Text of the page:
“I’m Trying a Thing”

I’m a little behind the times on this one, seeing as Captain Marvel made her big splash several years ago when Kelly Sue DeConnick first took over writing duties and inaugurated Carol Danvers’s adoption of the title that had previously belonged to the long dead character Mar-Vell, an alien who protected Earth from the time Marvel Comics snatched the rights to the Captain Marvel character name until he died of cancer (I understand there’s a lot of stuff packed in there, and I honestly don’t know that much about Mar-Vell’s history, so let’s move on to other, less convoluted things).  The new Captain Marvel series was a big deal because it signaled the beginning of Marvel’s initiative to diversify its lineup of superheroes with more women and people of color in prominent titles (within a year of Captain Marvel‘s publication, we saw Kamala Khan as the new Ms. Marvel, the new female Thor, the black character Sam Wilson as the new Captain America, and news that Miles Morales, the black and Latino Spider-Man of Marvel’s Ultimate universe, would be transitioning into their primary universe).  On top of all that, it’s also a remarkably well-penned book for which DeConnick has received loads of well-deserved praise.

My previous experience with Carol Danvers as a character in the Marvel universe is mostly limited to her brief stint in the early ’80s as an unofficial member of the X-Men during Chris Claremont’s run.  During this period Carol had been de-powered by a run in with the then-villain Rogue (most people know her better for her long tenure as a prominent member of the X-Men), and through a bit of happenstance, she got swept up in one of the X-Men’s early space adventures with the Brood (a violent race of insectoid parasites who reproduce by laying eggs in the bodies of living hosts from other species) which resulted in her receiving new superpowers.  She parted ways with the X-Men after she learned that they had let Rogue become a member of their team and spent some time adventuring in space with the Starjammers before eventually returning to Earth and rejoining the Avengers.  The important thing to remember in all of this is that from the time when Claremont worked with the character, Carol has always been depicted as a highly capable, independent woman who doesn’t back down from confrontations.

We get that same throughline in DeConnick’s series, but with a lot more nuance.  The impression I’ve always gotten from previous depictions of Carol is that she has a temper which inclines her to resolving issues with fighting.  DeConnick keeps that characterization here (in the first issue Carol works out her frustration about considering a title change by beating up Spider-Man in the Avengers’ gym), but the focus remains firmly on Carol’s internal struggles.  We get to see her thought process behind all the decisions she makes in the series, and it reveals that her aggression stems from major frustrations with her life, like the fact that being superpowered disqualifies her from legitimately competing for flight records as a trained pilot.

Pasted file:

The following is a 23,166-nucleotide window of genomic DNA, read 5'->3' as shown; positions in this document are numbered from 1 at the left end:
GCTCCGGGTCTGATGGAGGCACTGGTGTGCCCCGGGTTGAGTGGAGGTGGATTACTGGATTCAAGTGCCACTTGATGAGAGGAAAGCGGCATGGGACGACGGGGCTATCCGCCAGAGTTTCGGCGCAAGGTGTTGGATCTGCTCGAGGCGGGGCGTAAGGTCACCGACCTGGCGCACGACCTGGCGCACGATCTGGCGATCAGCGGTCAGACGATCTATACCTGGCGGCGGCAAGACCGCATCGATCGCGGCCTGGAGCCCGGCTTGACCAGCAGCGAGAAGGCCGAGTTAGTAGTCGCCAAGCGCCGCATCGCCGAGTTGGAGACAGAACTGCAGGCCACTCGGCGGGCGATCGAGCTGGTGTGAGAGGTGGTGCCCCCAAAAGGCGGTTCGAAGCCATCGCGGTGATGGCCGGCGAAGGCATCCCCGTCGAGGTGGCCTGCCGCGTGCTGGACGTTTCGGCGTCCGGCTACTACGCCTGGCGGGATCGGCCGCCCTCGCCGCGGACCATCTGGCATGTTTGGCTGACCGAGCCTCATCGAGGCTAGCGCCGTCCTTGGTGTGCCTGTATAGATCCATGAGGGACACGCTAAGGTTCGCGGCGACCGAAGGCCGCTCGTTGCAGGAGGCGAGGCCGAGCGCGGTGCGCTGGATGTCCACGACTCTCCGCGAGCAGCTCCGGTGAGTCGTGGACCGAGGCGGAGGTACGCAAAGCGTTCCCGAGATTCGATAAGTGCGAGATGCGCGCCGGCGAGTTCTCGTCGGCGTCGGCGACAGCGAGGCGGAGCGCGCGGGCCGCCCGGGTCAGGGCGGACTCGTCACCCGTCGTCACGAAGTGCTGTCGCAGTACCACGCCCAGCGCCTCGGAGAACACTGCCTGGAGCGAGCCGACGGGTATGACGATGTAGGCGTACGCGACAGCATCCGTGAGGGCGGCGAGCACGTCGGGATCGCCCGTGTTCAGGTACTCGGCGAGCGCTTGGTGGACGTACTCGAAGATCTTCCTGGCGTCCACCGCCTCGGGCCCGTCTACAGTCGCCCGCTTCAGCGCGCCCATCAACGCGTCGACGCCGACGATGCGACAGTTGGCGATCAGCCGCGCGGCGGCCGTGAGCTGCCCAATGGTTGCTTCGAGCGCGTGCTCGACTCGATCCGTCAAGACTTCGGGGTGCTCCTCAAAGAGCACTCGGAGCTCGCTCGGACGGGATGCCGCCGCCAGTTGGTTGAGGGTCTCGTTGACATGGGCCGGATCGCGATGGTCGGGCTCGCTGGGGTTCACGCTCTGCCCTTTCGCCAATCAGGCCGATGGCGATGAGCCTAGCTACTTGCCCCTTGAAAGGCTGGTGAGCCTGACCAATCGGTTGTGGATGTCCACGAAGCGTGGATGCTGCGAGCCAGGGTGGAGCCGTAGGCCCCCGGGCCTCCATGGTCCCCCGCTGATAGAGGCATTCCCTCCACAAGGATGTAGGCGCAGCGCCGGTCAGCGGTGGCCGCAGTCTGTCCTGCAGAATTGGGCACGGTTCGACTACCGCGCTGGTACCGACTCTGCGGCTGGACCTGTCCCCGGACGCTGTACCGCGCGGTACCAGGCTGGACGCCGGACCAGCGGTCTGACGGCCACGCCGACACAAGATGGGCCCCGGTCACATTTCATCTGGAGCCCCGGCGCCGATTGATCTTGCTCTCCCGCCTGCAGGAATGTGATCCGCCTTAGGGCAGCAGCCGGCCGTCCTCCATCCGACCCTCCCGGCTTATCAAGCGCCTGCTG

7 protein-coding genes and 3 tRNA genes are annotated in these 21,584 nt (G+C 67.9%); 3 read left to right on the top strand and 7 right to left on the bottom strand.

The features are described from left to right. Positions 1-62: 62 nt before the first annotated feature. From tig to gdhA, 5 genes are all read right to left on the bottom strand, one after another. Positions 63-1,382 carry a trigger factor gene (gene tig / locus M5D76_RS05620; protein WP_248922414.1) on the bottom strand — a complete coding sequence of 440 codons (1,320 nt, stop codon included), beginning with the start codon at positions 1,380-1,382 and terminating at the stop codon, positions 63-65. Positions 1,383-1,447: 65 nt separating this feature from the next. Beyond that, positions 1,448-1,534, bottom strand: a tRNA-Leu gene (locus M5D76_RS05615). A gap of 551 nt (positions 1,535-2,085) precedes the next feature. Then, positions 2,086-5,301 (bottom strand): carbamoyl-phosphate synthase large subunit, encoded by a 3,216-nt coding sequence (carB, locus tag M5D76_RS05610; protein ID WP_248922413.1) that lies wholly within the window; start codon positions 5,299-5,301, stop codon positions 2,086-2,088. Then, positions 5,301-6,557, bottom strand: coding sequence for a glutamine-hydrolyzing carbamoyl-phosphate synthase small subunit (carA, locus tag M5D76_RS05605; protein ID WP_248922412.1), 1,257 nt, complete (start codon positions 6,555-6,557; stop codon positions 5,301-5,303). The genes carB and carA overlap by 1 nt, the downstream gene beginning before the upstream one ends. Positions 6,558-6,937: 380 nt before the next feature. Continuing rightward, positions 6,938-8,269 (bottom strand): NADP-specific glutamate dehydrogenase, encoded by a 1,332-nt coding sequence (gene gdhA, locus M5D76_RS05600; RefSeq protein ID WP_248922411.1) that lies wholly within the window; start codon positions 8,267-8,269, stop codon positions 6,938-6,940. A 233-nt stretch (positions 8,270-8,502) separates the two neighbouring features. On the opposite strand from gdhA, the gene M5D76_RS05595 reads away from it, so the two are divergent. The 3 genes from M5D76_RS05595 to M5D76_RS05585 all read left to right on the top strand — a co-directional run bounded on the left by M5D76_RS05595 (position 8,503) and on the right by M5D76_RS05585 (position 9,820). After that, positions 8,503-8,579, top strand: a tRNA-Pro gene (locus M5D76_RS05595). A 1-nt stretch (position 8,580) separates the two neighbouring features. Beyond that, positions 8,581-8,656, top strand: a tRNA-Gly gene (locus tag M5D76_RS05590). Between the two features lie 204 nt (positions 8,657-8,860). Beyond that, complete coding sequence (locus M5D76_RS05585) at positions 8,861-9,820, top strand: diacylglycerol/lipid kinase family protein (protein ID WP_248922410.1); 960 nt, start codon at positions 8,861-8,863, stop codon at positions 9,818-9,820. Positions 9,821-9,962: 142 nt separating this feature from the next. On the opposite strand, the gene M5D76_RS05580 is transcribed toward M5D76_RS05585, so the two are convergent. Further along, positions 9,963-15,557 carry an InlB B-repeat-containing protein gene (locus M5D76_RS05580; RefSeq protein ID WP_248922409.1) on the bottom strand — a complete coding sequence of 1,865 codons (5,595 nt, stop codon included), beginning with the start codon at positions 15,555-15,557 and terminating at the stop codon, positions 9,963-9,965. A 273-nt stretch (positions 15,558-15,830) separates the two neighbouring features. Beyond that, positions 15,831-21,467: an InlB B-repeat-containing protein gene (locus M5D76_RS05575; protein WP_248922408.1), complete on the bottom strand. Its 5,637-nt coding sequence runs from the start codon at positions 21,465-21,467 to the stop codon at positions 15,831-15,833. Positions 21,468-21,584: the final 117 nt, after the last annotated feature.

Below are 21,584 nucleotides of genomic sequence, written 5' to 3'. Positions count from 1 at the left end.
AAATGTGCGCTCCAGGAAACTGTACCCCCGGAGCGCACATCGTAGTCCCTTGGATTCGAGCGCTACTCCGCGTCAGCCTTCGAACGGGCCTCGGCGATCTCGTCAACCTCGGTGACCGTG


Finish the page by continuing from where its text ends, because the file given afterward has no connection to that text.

Essentially, DeConnick presents a Carol Danvers who reads as human in a way that even Claremont, who loved the character and did everything he could to dignify her whenever he wrote her, never did.

One thing I think this series does suffer from is a lackluster set of covers. Ed McGuinness penciled the cover for issue number 1, and while his subsequent covers are significantly better, this first one just strikes me as so incredibly boring. Probably because while it does show off Carol’s new costume, she’s not really doing anything. (Image credit: Comic Vine)

All this internal angst really pays off by the end of the first arc too, as the story culminates with Carol finding herself thrown through time to the precise moment when she first got her powers.  I’m fuzzy on the details of Carol’s origin story, but the impression given in issue 6 of Captain Marvel is that the whole thing was an unfortunate accident that arose after Carol found herself in a damsel situation which Mar-Vell was trying to save her from.  The great payoff here comes from all the build-up surrounding Carol’s frustrations with her life, and the sudden presentation of an opportunity to change her accidental origin into a purposeful one.  Carol makes the decision to keep her powers with the full knowledge of the difficulties they’ll present her, and this simple change in perspective does a lot to redeem the character’s origin.

Art duties on the first trade of Captain Marvel are split between Dexter Soy and Emma Rios.  Soy does the primary artwork on issues 1-4, and while his painterly style invests the panels with a great sense of motion and his splash pages are really impressive to look at, I found myself continually distracted by inconsistencies in design (here’s a tweet I put out showing how Carol compares to the head of Crusher Creel the Absorbing Man in the first issue; unless I missed something, I don’t think Creel’s powers have ever involved him growing exponentially in size as he loses more and more handily) and the fact that for a story filled with a multitude of diverse female characters, their faces all look pretty samey in Soy’s art (Tracy, an old friend of Carol’s who is in her sixties and has cancer, looks almost the same as Carol except for having dark shadows around her eyes).  Conversely, I can’t get enough of Emma Rios’s art in issues 5 and 6.  She has a heavily textured, wispy style that’s just endlessly interesting to look at, and despite the fact that her two issues here heavily feature Carol with another character who’s also a pale blond woman, they’re instantly distinguishable in any given panel.

All in all, Captain Marvel: In Pursuit of Flight is a good jumping on point for this character, and a really good reiteration of Carol Danvers’s origins.

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